The World of MOOCs According to Moody’s
By Martin Ince, convenor of the QS Global Academic Advisory Board
There is only one problem with the world’s top universities; not everyone can go. They are too far away, the fees are too massive, or you have other things to do with your life.
Now all that is about to change, according to the supporters of MOOCs. This is an acronym you had better learn. It means Massive Open Online Course. Coursera, the biggest provider of MOOCs, has signed up 33 top universities to provide them, and perhaps more by the time you read this. You can learn finance from Michigan, cosmology from Caltech, or critical thinking from Edinburgh, all without paying money or leaving home.Most MOOCs are up to 10 weeks long and do not lead to academic credit, although a growing number are starting to.
The MOOC world is still at a formative stage.While Coursera has been launched with seed funding from big US universities, its business model is not yet established. And there are other players in the business such as Udacity, whose catalogue has a strong emphasis on advanced IT.
But a warning of the possible impact of MOOCs has come from an apparently unlikely source, the credit ratings agency Moody’s. Moody’s provides credit ratings for colleges,both profit-making and non-profit, which borrow in the markets. It is interested in anything that might make them less able to repay their loans.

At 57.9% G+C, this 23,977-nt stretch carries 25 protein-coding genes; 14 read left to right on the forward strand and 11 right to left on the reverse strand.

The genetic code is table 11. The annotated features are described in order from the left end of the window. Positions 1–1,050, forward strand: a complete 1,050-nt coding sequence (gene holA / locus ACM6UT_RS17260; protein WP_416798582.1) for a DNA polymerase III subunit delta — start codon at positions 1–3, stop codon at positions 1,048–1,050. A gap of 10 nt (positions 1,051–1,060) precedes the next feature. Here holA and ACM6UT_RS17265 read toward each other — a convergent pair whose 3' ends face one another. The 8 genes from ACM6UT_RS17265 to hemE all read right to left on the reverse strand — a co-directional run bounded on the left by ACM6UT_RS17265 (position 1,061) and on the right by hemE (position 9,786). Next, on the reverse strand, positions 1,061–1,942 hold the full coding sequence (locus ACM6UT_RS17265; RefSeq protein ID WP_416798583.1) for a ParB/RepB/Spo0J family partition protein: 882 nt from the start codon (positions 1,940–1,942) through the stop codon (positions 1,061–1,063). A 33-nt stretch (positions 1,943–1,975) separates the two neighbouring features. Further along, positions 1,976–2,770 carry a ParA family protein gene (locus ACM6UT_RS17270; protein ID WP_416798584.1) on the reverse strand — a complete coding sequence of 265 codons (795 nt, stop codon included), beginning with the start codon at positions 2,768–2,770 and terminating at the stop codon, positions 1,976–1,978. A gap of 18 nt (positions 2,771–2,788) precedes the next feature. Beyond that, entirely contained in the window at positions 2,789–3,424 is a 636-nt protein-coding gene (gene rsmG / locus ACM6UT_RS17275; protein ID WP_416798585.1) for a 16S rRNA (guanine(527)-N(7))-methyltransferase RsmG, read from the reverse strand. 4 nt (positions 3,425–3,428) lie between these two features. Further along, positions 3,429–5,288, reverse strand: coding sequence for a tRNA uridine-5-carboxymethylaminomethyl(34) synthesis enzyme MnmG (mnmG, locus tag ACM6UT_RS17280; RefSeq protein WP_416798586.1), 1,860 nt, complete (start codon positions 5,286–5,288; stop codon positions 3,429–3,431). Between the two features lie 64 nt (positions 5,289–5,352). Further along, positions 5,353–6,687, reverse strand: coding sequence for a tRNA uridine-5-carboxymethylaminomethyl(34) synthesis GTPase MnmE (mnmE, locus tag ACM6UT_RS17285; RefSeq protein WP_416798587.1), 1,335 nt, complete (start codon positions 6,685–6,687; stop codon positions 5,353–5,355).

Moody’s argues that MOOCs are powerful marketing tools for the participating universities. If people have a good experience of a MOOC, they may get more interested in attending the big-name university that offered it. This could be one of the Coursera participants, which now include London and other European institutions, or perhaps one of the three big names (MIT, Harvard and Berkeley) that make up EdX. EdX now offers invigilated exams to enhance the status of its courses. These moves threaten less prestigious colleges and of for-profit providers, Moody’s thinks.
It is also possible that over time, MOOCs will evolve into full-blown qualifications rather than the short courses with an end certificate which we see today.At that stage there could be fees, albeit at a more modest level thantop US universities charge today. This would be an even bigger challenge to the existing model of higher education.